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Monday, November 4, 2019

Principles of karmic accounting: How our intuitive moral sense balances rights and wrongs

Image result for karmic accountingJohnson, S. G. B., & Ahn, J.
(2019, September 10).
PsyArXiv
https://doi.org/10.31234/osf.io/xetwg

Abstract

We are all saints and sinners: Some of our actions benefit other people, while other actions harm people. How do people balance moral rights against moral wrongs when evaluating others’ actions? Across 9 studies, we contrast the predictions of three conceptions of intuitive morality—outcome- based (utilitarian), act-based (deontologist), and person-based (virtue ethics) approaches. Although good acts can partly offset bad acts—consistent with utilitarianism—they do so incompletely and in a manner relatively insensitive to magnitude, but sensitive to temporal order and the match between who is helped and harmed. Inferences about personal moral character best predicted blame judgments, explaining variance across items and across participants. However, there was modest evidence for both deontological and utilitarian processes too. These findings contribute to conversations about moral psychology and person perception, and may have policy implications.

Here is the beginning of the General Discussion:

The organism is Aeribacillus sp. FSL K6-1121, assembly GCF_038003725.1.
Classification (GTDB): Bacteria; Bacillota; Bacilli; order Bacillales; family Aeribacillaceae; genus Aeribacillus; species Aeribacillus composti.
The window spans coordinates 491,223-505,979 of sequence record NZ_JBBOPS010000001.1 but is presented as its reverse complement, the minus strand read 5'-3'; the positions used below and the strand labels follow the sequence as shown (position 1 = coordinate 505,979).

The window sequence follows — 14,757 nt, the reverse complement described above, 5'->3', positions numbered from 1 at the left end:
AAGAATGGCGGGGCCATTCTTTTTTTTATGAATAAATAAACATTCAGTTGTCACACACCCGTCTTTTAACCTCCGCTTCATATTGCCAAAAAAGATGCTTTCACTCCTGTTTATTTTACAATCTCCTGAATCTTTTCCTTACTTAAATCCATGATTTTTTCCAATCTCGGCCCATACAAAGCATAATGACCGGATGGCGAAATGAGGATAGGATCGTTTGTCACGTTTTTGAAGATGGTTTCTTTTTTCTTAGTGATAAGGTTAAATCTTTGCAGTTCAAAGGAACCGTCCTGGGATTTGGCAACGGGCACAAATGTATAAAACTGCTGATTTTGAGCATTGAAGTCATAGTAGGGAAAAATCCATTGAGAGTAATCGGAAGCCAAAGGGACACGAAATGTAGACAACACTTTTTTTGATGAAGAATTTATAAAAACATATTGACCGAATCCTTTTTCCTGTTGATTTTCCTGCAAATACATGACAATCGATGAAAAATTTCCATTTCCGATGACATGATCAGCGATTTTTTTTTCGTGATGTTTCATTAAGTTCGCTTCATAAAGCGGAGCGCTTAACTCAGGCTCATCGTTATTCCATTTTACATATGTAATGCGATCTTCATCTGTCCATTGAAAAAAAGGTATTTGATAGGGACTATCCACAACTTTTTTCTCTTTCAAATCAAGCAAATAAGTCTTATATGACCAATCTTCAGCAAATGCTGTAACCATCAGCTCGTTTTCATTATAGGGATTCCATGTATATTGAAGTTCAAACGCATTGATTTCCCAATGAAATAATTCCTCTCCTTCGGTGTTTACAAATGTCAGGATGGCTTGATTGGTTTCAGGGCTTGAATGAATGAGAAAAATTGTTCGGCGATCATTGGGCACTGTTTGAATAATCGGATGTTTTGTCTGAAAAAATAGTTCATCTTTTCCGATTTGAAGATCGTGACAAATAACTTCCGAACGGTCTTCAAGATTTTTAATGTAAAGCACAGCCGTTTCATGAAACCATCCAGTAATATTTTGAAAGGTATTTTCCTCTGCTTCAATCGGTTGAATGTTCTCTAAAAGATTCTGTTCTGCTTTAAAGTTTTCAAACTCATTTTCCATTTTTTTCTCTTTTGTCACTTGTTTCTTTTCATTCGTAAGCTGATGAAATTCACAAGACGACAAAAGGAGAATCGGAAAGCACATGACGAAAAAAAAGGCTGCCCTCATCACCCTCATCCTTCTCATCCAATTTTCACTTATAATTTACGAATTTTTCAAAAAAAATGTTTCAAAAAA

Much  of  our  behavior  is  tinged  with  shades  of  morality. How  third-parties  judge  those behaviors has numerous social consequences: People judged as behaving immorally can be socially ostracized,  less  interpersonally  attractive,  and  less  able  to  take  advantage  of  win–win  agreements. Indeed, our desire to avoid ignominy and maintain our moral reputations motivate much of our social behavior. But on the other hand, moral judgment is subject to a variety of heuristics and biases that appear  to  violate  normative  moral  theories  and  lead  to  inconsistency  (Bartels,  Bauman,  Cushman, Pizarro, & McGraw, 2015; Sunstein, 2005).  Despite the dominating influence of moral judgment in everyday social cognition, little is known about how judgments of individual acts scale up into broader judgments  about  sequences  of  actions,  such  as  moral  offsetting  (a  morally  bad  act  motivates  a subsequent morally good act) or self-licensing (a morally good act motivates a subsequent morally bad act). That is, we need a theory of karmic accounting—how rights and wrongs add up in moral judgment.

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